Yes, you most certainly can! But how, you ask? It’s not like fish have rings of growth like trees…or do they? Fish have different structures that form annuli, which are rings that can be counted to determine the age of the fish, pretty much the same concept as the age determining rings in tree trunks. The annuli are formed in various calcified structures of a fish, such as scales, fins rays or otoliths, which are the ear bones of the fish. These allow us to not only determine the fish’s age but also enable us to evaluate other factors such as it’s development, spawning events and other life history traits.
The otolith (also known as ear stone) of a fish is the most common way to tell a fish’s age. Most fish have three pairs of otoliths made of calcium carbonate, they free float in the fluid filled sacs of the inner ear. No two fish will have the same structure of ear stones, each will have their unique shape and size. Imagine if someone could tell how old we are just by looking at our ears, that would be amazing! But, how exactly does this work? Well, ear stones accumulate material on their outer surface, this material is both opaque and translucent and forms alternating layers. One transparent and one opaque layer equates to an annulus, which represents a single year of fish growth. Just by studying the otolith, scientists can tell the fish’s diet, where the fish lived, as well as the water temperature and pollutants in its habitat- how crazy is that!
Not all fish have otoliths though- these structures are only found in bony fish but not in jawless fish or cartilaginous fish such as sharks and rays. Lucky for us, there are some other ways we can tell a fish’s age. Anatomy plays a big factor in determining age - especially in animals like sharks. Fin rays, which are spines on the dorsal or anal fin of fish hold cryptic clues about the fish’s age. By counting the number of rays and examining the annuli (ring patterns) on the fins we can tell how old the fish is. In addition, bones and vertebrae show us the same, determining the age of stingrays is primarily done using this method.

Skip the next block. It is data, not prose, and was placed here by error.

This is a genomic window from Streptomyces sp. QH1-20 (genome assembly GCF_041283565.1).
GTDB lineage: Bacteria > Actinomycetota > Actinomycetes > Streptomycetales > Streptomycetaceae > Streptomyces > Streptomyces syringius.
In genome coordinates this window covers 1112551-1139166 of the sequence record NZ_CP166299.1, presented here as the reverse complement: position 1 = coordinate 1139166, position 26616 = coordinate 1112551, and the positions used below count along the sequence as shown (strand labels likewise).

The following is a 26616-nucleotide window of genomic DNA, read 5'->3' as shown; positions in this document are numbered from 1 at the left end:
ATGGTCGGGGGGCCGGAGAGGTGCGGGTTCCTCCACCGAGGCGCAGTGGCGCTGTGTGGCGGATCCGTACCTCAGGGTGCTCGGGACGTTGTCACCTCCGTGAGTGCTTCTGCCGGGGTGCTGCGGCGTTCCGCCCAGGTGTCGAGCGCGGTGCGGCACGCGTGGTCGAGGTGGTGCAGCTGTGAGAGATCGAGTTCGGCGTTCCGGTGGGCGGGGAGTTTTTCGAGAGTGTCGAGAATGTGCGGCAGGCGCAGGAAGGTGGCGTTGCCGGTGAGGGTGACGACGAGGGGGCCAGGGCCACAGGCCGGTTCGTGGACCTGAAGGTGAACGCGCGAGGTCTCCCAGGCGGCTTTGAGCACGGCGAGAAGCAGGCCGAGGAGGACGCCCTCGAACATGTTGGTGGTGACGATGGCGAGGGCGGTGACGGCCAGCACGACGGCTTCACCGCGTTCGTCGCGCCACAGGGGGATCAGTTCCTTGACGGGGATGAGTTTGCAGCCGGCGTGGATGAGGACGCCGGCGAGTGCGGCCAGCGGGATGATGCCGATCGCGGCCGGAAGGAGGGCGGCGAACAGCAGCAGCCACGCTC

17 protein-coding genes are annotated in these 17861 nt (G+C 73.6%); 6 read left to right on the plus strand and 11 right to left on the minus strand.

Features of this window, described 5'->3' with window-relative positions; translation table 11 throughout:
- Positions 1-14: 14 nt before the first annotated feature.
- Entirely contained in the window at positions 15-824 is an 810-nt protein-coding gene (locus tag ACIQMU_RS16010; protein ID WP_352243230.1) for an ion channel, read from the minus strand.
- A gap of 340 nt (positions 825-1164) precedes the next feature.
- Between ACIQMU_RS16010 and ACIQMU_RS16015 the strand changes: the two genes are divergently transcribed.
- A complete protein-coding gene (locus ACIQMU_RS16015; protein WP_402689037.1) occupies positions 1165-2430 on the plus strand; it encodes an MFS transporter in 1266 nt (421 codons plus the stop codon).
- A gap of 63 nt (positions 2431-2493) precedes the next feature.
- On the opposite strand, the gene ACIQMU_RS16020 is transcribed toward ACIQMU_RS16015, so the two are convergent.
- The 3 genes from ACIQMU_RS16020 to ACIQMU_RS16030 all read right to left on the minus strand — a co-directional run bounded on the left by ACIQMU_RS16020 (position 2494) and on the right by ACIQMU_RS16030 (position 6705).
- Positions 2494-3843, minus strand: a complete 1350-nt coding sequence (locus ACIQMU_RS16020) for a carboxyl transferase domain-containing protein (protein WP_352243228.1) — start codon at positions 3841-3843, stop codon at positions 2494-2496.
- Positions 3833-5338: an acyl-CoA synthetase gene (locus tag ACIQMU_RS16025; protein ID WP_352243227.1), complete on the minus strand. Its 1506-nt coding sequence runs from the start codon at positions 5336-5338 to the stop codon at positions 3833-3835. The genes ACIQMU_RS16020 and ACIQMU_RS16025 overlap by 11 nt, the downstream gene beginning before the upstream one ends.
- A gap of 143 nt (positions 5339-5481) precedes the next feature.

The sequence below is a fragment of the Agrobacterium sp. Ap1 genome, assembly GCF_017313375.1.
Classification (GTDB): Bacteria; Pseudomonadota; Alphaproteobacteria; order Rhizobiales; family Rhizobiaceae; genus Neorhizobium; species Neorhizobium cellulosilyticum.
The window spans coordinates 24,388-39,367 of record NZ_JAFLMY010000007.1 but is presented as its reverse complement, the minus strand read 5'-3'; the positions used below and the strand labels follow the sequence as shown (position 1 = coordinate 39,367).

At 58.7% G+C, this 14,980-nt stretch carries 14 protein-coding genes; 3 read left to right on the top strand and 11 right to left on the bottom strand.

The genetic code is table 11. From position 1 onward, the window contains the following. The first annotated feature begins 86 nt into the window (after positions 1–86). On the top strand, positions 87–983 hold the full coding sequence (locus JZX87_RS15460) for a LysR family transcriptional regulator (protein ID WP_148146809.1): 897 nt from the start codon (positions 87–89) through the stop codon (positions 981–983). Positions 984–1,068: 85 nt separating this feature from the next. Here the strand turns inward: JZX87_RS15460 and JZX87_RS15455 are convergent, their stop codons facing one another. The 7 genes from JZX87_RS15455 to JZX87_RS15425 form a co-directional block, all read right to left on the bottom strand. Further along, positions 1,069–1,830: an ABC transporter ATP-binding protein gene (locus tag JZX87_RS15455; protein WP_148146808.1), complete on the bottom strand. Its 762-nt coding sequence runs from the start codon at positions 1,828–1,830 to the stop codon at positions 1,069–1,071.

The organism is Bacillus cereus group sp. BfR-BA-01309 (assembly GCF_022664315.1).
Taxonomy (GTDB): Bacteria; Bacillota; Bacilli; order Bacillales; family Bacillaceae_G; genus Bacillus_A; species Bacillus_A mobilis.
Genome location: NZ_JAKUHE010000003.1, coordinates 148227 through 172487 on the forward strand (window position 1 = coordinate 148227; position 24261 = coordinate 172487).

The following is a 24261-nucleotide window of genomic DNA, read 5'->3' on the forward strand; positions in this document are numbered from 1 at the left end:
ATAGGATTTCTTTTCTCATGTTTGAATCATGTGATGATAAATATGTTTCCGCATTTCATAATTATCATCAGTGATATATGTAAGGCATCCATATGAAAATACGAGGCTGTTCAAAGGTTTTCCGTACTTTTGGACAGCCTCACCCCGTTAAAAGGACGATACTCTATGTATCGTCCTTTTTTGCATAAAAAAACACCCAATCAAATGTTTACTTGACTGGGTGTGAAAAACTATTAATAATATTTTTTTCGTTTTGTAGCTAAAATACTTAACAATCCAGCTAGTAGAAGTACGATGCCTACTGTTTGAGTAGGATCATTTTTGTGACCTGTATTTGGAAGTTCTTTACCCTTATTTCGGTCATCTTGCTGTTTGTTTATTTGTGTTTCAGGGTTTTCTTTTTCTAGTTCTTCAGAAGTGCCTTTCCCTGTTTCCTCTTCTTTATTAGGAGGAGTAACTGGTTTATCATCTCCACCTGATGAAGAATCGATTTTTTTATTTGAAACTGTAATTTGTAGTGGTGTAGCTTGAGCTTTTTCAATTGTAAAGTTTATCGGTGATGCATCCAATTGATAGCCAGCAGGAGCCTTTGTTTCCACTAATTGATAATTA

Lastly, let’s have a little throwback to our primary school fish drawings…ah right, the iconic fish scales- how could we forget about those! In some species, fish scales can determine years in a fish’s life because they form concentric ridges. But not all scales tell a true story, often ages are inaccurate or underestimated because the annuli in the scales crowd near the edge making it hard to count, or simply because some fish just shed and regenerate their scales.
As the saying goes, there are plenty of fish in the sea - there’s no way you’re catching all of them and collecting data! That being said, all of these tools are of great importance and help provide an estimation of fish growth rates. This is crucial for fisheries management, and helps researchers understand and study the full life cycle of a fish.
Written by Anshi Sood, December Marine Discoveries Intern